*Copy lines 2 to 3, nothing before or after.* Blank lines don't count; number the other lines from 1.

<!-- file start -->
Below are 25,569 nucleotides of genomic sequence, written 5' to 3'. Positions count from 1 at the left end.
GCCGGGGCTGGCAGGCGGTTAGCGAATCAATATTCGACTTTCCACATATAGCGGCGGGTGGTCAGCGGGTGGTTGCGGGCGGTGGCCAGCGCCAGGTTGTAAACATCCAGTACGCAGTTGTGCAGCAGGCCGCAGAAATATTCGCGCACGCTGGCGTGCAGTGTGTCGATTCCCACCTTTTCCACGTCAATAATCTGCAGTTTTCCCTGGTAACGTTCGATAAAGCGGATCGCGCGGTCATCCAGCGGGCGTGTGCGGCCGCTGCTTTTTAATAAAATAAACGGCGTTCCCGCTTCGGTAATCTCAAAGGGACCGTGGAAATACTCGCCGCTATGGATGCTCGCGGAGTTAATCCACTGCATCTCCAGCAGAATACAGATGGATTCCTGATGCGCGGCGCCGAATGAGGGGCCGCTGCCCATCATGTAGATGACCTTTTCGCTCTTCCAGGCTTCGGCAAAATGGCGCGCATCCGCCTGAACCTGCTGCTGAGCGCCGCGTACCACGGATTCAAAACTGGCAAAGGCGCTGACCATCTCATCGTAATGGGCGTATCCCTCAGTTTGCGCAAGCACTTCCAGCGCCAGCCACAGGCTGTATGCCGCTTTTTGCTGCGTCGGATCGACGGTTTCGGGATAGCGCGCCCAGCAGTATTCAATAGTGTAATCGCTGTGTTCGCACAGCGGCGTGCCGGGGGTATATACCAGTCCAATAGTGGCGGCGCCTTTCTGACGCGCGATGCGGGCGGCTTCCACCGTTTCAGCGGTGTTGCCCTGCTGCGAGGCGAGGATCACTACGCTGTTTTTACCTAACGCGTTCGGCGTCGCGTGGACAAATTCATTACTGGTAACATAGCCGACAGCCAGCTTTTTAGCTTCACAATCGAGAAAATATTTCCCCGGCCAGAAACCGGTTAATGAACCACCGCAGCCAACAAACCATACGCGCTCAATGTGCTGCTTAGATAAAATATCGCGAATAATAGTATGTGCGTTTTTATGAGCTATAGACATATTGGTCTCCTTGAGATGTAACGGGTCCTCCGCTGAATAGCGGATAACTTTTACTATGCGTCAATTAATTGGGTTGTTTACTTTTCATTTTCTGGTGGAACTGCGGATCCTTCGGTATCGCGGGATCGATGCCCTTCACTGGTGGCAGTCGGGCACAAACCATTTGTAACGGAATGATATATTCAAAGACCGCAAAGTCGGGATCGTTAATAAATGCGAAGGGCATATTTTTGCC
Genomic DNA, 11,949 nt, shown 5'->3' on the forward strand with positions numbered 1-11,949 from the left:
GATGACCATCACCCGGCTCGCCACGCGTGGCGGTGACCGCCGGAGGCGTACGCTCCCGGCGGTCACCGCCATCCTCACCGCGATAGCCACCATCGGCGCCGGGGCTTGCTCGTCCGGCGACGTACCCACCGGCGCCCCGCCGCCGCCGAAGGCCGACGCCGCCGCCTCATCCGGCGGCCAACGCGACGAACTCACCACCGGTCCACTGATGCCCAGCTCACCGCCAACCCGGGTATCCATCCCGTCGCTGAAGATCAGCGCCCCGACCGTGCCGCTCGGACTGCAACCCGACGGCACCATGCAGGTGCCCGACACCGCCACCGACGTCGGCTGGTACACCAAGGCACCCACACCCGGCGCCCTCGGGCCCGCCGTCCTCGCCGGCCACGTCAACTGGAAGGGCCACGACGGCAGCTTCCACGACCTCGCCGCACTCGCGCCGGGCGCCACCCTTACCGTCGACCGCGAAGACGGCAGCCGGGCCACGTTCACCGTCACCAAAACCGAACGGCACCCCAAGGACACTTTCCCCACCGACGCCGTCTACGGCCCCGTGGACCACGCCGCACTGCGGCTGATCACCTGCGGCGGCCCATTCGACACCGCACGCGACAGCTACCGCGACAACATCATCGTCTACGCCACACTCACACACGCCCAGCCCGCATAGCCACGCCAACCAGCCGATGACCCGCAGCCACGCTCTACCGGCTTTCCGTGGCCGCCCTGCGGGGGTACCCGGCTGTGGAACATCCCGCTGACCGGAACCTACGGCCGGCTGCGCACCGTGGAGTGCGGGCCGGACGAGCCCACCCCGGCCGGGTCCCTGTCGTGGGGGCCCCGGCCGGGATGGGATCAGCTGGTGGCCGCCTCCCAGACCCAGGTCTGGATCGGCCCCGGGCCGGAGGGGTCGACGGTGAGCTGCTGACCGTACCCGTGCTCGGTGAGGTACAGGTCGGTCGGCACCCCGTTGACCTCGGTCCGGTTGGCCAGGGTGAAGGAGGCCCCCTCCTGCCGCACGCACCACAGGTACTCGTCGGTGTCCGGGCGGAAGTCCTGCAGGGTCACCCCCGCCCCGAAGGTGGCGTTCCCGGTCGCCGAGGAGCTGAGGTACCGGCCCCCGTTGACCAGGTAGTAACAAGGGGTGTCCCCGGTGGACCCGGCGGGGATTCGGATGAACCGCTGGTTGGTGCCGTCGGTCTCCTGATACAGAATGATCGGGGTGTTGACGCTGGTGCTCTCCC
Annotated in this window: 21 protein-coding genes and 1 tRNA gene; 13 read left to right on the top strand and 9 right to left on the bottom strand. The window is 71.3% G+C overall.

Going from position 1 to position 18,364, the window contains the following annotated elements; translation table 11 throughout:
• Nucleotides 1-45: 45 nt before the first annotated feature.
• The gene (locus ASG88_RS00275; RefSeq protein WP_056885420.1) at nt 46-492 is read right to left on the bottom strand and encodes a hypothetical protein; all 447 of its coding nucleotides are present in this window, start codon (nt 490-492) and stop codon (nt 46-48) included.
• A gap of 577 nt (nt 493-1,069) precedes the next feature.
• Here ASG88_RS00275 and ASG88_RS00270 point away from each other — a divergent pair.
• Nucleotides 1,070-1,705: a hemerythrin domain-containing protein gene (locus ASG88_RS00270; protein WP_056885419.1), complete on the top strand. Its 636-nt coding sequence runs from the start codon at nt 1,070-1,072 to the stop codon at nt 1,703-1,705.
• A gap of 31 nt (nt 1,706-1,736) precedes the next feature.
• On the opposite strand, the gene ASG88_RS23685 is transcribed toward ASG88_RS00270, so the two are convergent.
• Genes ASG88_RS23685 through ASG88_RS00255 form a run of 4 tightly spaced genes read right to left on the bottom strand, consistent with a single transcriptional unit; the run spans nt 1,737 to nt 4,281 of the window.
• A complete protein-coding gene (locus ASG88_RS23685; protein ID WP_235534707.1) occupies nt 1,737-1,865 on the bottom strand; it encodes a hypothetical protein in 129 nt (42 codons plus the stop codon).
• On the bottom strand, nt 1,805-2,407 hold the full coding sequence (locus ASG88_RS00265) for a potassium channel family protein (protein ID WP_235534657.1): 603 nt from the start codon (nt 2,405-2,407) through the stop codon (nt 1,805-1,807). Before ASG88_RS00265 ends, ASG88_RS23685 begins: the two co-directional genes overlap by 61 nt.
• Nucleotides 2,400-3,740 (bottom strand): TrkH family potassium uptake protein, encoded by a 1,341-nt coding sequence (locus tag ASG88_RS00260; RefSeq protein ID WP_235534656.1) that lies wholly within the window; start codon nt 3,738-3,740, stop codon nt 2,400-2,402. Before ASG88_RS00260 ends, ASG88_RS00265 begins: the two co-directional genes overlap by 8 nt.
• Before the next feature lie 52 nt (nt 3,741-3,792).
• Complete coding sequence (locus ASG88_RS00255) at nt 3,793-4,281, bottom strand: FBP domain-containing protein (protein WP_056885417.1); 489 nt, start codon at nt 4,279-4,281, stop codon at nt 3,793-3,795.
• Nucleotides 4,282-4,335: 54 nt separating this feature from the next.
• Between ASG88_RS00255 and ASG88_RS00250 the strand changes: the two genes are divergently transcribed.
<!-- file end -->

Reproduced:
GCCGGGGCTGGCAGGCGGTTAGCGAATCAATATTCGACTTTCCACATATAGCGGCGGGTGGTCAGCGGGTGGTTGCGGGCGGTGGCCAGCGCCAGGTTGTAAACATCCAGTACGCAGTTGTGCAGCAGGCCGCAGAAATATTCGCGCACGCTGGCGTGCAGTGTGTCGATTCCCACCTTTTCCACGTCAATAATCTGCAGTTTTCCCTGGTAACGTTCGATAAAGCGGATCGCGCGGTCATCCAGCGGGCGTGTGCGGCCGCTGCTTTTTAATAAAATAAACGGCGTTCCCGCTTCGGTAATCTCAAAGGGACCGTGGAAATACTCGCCGCTATGGATGCTCGCGGAGTTAATCCACTGCATCTCCAGCAGAATACAGATGGATTCCTGATGCGCGGCGCCGAATGAGGGGCCGCTGCCCATCATGTAGATGACCTTTTCGCTCTTCCAGGCTTCGGCAAAATGGCGCGCATCCGCCTGAACCTGCTGCTGAGCGCCGCGTACCACGGATTCAAAACTGGCAAAGGCGCTGACCATCTCATCGTAATGGGCGTATCCCTCAGTTTGCGCAAGCACTTCCAGCGCCAGCCACAGGCTGTATGCCGCTTTTTGCTGCGTCGGATCGACGGTTTCGGGATAGCGCGCCCAGCAGTATTCAATAGTGTAATCGCTGTGTTCGCACAGCGGCGTGCCGGGGGTATATACCAGTCCAATAGTGGCGGCGCCTTTCTGACGCGCGATGCGGGCGGCTTCCACCGTTTCAGCGGTGTTGCCCTGCTGCGAGGCGAGGATCACTACGCTGTTTTTACCTAACGCGTTCGGCGTCGCGTGGACAAATTCATTACTGGTAACATAGCCGACAGCCAGCTTTTTAGCTTCACAATCGAGAAAATATTTCCCCGGCCAGAAACCGGTTAATGAACCACCGCAGCCAACAAACCATACGCGCTCAATGTGCTGCTTAGATAAAATATCGCGAATAATAGTATGTGCGTTTTTATGAGCTATAGACATATTGGTCTCCTTGAGATGTAACGGGTCCTCCGCTGAATAGCGGATAACTTTTACTATGCGTCAATTAATTGGGTTGTTTACTTTTCATTTTCTGGTGGAACTGCGGATCCTTCGGTATCGCGGGATCGATGCCCTTCACTGGTGGCAGTCGGGCACAAACCATTTGTAACGGAATGATATATTCAAAGACCGCAAAGTCGGGATCGTTAATAAATGCGAAGGGCATATTTTTGCC
Genomic DNA, 11,949 nt, shown 5'->3' on the forward strand with positions numbered 1-11,949 from the left: